"There are as many more--I saw them with my own eyes, and Blow Cloud over there has seen as many to the east. He could not count them."
For an hour the spies watched the white columns before the Fire Eater turned his pony, and followed by his young men disappeared in the timber.
Upon his arrival at the big camp the Fire Eater addressed the council:
"I have just come five smokes from the south, and I saw the white soldiers coming. I could not count them. They crawl slowly along the valley and they take their wagons to war. They cannot travel as fast as our squaws, but they will drive the buffalo out of the land. We must go out and fight them while our villages lie here close to the mountains. The wagon-soldiers cannot follow the women's pack-horses into the mountains."
The council approved this with much grunting, and the warriors swarmed from the villages--covering the country until the coyotes ran about continually to get out of their way. No scout of the enemy could penetrate to the Indian camps. The Indians burned the grass in front of the on-coming herds; they fired into the enemy's tents at night, and as the pony-soldiers bathed naked in the Yellowstone ran their horses over them. They would have put out many of the white soldiers' fires if the wagon-guns had not fired bullets which burst among them.
But it was all to no purpose.
Slowly the great snakes crawled through the valleys and the red warriors went riding back to the village to prepare for flight.
One morning the Fire Eater sat beside his lodge fire playing with his young son--a thing which usually made his eyes gleam. Now he looked sadly into the little face of the boy, who stood holding his two great scalp braids in his chubby hands. He knew that in a day or two the camp must move and that the warriors must try to stop the Yellow-Eyes. Taking from his scalp a buckskin bag which contained his bat-skin medicine he rubbed it slowly over the boy's body, the child laughing as he did so. The sun was barely stronger than the lodge fire when from far away on the hills beyond the river came a faint sound borne on the morning wind, yet it electrified the camp, and from in front of the Fire Eater's tent a passing man split the air with the wolfish war-yell of the Chis-chis-chash. As though he had been a spiral spring released from pressure, the Fire Eater regained his height. The little boy sat briskly down in the ashes, adding his voice to the confusion, which now reigned in the great camp in a most disproportionate way. The old chief sprang to his doorway in time to see a mounted rider cut by, shrieking, "The pony-soldiers are coming over the hills!" and disappear among the tepees.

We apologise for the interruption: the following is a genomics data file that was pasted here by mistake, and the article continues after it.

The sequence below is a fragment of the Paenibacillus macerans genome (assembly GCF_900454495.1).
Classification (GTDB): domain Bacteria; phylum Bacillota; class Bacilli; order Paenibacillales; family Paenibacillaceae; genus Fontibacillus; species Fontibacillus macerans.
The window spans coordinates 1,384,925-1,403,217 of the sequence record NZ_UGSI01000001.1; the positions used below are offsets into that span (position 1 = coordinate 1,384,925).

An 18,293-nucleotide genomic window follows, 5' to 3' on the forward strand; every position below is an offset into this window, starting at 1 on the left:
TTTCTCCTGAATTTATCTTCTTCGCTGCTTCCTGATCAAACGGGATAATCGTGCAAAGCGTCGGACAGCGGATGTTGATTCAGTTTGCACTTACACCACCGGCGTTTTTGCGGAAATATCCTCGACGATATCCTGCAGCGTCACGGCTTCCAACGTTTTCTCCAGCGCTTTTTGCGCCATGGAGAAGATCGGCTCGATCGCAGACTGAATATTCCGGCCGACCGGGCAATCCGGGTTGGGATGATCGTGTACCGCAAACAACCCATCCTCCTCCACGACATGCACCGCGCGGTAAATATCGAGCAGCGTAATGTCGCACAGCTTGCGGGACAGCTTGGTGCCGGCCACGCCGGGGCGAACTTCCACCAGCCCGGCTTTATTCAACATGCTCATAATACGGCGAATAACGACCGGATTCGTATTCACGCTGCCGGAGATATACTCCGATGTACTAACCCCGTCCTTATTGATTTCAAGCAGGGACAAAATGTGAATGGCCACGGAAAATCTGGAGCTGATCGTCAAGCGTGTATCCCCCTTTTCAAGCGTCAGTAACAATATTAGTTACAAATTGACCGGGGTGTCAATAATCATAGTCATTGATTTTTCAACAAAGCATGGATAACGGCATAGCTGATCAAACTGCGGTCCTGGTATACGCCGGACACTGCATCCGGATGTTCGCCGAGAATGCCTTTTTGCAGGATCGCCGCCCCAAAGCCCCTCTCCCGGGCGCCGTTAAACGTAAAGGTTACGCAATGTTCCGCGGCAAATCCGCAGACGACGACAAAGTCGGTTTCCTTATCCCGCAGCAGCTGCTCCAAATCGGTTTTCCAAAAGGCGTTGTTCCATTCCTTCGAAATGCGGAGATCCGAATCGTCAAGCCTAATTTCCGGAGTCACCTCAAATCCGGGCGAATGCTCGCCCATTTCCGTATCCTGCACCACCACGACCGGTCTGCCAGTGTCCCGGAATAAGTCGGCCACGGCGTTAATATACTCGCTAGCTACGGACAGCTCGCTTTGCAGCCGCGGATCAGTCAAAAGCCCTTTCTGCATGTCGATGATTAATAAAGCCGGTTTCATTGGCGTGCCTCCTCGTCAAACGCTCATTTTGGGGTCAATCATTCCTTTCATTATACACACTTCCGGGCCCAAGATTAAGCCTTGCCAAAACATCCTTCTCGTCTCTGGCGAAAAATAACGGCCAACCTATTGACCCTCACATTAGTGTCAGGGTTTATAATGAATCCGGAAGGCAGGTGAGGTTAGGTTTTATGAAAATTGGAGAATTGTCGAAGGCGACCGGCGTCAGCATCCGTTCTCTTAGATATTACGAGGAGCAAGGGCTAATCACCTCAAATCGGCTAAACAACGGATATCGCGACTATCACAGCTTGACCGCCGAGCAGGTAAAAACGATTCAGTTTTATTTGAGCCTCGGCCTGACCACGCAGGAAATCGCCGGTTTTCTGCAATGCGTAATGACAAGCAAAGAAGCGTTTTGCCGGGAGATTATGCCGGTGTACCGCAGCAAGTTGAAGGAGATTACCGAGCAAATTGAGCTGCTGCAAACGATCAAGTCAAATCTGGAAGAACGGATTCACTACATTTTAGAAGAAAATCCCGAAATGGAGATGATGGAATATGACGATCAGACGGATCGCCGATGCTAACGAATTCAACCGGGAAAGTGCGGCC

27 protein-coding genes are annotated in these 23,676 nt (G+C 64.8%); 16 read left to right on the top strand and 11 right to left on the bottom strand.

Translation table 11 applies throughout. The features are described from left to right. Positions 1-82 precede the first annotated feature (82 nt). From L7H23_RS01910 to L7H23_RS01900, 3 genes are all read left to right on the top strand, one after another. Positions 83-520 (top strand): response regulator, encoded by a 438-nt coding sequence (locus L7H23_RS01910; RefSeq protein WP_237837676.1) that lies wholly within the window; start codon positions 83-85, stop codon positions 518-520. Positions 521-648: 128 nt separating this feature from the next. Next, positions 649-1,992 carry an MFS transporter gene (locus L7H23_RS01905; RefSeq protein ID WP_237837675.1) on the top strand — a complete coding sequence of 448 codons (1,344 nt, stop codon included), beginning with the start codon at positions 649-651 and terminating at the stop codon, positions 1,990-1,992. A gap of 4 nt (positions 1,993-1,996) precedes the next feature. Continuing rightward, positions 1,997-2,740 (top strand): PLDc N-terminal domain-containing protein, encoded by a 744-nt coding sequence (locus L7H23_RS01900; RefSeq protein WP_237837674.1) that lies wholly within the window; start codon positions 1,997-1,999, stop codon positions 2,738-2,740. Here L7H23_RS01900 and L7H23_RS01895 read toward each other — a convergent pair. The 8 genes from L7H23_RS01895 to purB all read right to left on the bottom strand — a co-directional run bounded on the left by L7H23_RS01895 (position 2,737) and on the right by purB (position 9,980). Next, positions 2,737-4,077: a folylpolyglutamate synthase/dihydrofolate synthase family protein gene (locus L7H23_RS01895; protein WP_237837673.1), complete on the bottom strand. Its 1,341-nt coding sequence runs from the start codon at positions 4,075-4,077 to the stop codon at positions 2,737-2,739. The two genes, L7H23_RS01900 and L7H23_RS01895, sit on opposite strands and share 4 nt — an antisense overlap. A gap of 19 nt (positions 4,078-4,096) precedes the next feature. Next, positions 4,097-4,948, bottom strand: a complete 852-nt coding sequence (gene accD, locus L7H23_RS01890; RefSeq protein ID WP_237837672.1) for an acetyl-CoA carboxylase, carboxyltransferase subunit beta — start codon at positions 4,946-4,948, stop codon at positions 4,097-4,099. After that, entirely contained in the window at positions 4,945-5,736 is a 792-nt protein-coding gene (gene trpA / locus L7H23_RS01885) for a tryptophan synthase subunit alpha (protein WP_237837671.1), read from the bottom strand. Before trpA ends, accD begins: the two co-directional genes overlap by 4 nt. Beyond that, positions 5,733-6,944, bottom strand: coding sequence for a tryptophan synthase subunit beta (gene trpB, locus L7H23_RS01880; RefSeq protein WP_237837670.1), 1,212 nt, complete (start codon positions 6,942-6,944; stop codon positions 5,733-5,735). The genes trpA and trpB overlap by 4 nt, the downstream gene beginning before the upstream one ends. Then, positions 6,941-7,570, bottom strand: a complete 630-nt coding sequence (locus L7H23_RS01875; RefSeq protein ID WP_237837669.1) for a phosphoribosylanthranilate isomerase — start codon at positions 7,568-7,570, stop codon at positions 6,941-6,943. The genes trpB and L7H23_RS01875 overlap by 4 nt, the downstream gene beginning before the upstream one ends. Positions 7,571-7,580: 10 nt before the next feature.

With intense fingers the nerved warrior readjusted his life treasure, the bat-skin, to his scalp-lock, then opening his war-bags, which no other person ever touched on pain of death, he quickly daubed the war paint on his face. These two important things having been done, he filled his ammunition bag with a double handful of cartridges, tied his chief's war-bonnet under his chin, and grasping his rifle, war-ax and whip, he slid out of the tepee. An excited squaw hastily brought his best war-pony with its tail tied up, as it always was in these troublesome times. The Fire Eater slapped his hand violently on its quarter, and when he raised it there was the red imprint of the hand of war. The frightened animal threw back its head and backed away, but with a bound like a panther the savage was across its back, a thing which in tranquil times the old man was not able to do.